Espresso machine for budget around $300

Recommendations for buyers and upgraders from the site's members.
storky

#1: Post by storky »

Hello All,

I've been searching for some time for the best option of an espresso machine and I was hoping to get your advice on the matter.

As a background: I have no experience in professional machines, therefore I would go for something as simple as possible. I would mostly use it either for latte (70%) or simple espresso (30%). My current reference in a "good latte" is the one from Gloria Jeans'.

What would you recommend under the circumstances? As far as I've searched so far, Gaggia was a preferred option or the Delonghi EC155. I also liked the FrancisFrancis X6 - due to the fact that i like Illy, mostly, but I've seen mixed reviews about it. And it only works with pods...

Looking forward to your advice and thank you !

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Bluecold

#2: Post by Bluecold »

You want espresso, which is inherently a tedious and expensive way to brew coffee, as simple and cheap as possible.
Good drip coffee is not inferior to espresso*, cheaper and easier. I don't know how easy it is to buy a Chemex in Romania, but something similar should suit you better.
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sweaner
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#3: Post by sweaner »

If your total budget for both machine and grinder is really only $300, then I would suggest the following:

Espresso: Mypressi TWIST
Grinder: Good hand grinder
Milk steamer: Stovetop steamer, maybe a cheap steam espresso machine for steaming only.
Scott
LMWDP #248

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TrlstanC

#4: Post by TrlstanC »

I think you're going to have a problem finding an acceptable espresso machine and grinder for $300 (at least a traditional semi-auto + grinder, there are definitely other options if you want to buy some gear without motors in it). Although if you were to look in the $5-600 range you could probably find a couple options that would work, then you could hunt on ebay or craigslist to find some deals on used equipment, which might take a while.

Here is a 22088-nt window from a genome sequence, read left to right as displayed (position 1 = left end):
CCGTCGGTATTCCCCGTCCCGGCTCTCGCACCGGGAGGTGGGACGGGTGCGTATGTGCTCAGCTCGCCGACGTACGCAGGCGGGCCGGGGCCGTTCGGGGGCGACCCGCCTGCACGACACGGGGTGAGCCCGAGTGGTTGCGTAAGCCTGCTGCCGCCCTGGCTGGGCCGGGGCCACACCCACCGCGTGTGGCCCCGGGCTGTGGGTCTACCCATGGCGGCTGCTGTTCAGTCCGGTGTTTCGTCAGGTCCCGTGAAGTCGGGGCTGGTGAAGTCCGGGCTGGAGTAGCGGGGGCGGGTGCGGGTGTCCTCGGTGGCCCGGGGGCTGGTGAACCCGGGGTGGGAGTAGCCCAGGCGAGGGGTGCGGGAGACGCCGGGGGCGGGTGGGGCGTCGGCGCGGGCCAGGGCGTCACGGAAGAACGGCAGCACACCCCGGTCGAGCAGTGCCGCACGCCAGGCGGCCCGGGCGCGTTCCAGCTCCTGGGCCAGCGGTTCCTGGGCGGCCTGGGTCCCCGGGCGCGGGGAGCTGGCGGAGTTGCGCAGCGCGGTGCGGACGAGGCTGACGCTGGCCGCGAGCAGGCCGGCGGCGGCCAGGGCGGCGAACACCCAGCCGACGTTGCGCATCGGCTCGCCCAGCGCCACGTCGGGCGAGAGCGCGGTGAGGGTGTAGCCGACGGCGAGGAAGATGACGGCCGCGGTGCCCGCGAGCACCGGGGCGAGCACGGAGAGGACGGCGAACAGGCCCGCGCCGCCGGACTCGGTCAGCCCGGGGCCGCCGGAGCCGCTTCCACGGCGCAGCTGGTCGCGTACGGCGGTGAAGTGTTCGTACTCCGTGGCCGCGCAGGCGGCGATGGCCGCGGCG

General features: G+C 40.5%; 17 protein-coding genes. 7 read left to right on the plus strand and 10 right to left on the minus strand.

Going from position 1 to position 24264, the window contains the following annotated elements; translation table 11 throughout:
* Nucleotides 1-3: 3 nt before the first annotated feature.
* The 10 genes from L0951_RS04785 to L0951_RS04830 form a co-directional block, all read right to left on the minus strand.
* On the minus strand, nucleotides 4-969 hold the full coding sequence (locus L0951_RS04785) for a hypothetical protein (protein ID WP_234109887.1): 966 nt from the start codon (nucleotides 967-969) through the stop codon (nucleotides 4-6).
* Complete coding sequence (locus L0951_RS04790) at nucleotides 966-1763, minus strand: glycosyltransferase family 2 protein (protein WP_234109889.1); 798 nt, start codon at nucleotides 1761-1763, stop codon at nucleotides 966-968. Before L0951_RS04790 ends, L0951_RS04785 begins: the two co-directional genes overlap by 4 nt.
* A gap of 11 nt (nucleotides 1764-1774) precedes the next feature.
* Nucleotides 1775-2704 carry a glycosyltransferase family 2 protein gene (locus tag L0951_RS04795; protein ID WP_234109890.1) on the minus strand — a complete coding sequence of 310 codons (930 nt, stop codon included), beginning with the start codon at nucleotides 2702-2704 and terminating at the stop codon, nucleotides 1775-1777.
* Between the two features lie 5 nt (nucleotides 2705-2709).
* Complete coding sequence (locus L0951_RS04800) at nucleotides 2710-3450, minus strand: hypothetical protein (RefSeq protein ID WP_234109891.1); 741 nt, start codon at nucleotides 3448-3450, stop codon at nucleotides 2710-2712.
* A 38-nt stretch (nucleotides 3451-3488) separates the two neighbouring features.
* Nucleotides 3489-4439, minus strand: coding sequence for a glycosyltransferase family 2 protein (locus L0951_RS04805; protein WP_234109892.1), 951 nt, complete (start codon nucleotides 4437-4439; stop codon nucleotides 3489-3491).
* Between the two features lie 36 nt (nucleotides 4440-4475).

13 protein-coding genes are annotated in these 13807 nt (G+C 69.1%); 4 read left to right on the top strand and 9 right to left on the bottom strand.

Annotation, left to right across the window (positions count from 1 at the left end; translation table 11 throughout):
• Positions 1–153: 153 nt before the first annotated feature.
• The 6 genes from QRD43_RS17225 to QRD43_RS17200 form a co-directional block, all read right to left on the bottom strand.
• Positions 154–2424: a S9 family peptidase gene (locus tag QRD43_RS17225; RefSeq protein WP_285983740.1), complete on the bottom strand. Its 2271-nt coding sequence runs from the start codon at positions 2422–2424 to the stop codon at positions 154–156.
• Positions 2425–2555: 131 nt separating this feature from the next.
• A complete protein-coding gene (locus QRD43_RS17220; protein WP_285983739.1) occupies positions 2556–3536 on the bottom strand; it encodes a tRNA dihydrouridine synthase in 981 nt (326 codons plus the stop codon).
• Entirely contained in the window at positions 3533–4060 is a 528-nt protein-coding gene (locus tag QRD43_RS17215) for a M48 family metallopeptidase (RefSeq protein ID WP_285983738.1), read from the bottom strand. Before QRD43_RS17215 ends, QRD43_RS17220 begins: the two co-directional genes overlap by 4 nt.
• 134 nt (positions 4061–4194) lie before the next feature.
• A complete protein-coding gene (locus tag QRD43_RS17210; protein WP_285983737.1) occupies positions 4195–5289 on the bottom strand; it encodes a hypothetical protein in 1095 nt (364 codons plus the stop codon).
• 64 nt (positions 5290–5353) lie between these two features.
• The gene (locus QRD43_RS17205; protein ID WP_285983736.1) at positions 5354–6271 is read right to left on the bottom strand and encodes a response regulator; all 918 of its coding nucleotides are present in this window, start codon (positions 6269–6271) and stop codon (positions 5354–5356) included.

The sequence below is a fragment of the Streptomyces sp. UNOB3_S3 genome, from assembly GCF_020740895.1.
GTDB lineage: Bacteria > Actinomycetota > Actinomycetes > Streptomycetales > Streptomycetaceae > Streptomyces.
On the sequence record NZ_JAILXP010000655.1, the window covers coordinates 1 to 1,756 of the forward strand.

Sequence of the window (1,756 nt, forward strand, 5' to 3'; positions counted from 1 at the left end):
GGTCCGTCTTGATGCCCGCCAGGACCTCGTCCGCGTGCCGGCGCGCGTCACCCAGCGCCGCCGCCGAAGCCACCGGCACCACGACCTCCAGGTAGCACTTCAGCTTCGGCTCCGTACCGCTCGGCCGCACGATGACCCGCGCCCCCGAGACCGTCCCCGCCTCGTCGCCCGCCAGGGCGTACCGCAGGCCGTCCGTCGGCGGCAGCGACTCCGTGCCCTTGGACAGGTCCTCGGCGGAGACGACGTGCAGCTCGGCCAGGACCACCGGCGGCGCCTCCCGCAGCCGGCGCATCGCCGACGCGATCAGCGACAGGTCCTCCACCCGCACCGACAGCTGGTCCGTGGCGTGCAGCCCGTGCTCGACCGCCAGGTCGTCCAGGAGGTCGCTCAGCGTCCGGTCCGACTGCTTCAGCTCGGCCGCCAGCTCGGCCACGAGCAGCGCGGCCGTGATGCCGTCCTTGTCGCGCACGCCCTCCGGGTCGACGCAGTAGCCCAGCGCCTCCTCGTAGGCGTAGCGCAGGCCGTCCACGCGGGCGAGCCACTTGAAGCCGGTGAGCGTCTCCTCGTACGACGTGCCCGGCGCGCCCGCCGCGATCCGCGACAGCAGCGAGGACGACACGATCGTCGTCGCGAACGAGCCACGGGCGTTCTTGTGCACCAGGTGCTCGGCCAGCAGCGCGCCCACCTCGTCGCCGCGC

By searching online, and waiting for deals I was able to get what I would consider about the bare minimum espresso gear for $400, not including a tamper, steam pitcher, etc. When I upgrade I'm looking in the $2,000 to $4,000 range for a new machine and grinder, which should give you an idea of the range of prices that you can pay for home espresso gear (with an entire layer of more expensive pro gear above that).

When you're thinking about your budget be sure to keep the price of beans in mind. I'm sure that over that last two years or so I've spent more on beans then all my equipment put together, and buying good fresh roasted beans is definitely worth it. If I go from a $200 machine to a $2,000 machine my espresso isn't going to be 10 times better (maybe 1.5 to 2 times as good, and more consistent). But if I go from $6/lb beans from the supermarket to $12/lb artisan roasted beans the espresso will be at least twice as good if not more; it would probably go from "unacceptable swill" to "good" or at least "above average" with the occasional great shot if I'm lucky.

And if you want an excuse to spend more, take a look at how much you're spending on espresso now, if you're buying a couple lattes a week, that can easily add up to over $500/year, all that money could go to making espresso at home instead :)

storky (original poster)

#5: Post by storky (original poster) »

Thank you for the replies. The budget definitely does not include beans or consumables. Also, the budget is merely an indication, at least two of the options I mentioned (Delonghi and Francis) fit this. I would also take out the grinder as I have one already and I will probably upgrade later.

What would you think about the two machines mentioned above? Are they worth it?

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TrlstanC

#6: Post by TrlstanC »

Avoid pods, they're easy, but that's about the only good thing you can say about them (ie. not cheap or good). I don't think I know of anyone who would recommend the Delonghi. Gaggia's are a good value in this price range, you get a real portafilter, and for a few bucks more you can get a model with a 3-way valve.

Although, if I were going to buy a new starter machine today I'd look at the Le'Lit PL 041 from 1st-line.com, it's a bit above your budget, but they've made a few improvements for the 2010 model that look good.

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mikekarr

#7: Post by mikekarr »

I've owned two of the Delonghi 155 models and cannot recommend them. No temperature consistency whatsoever.
LMWDP #235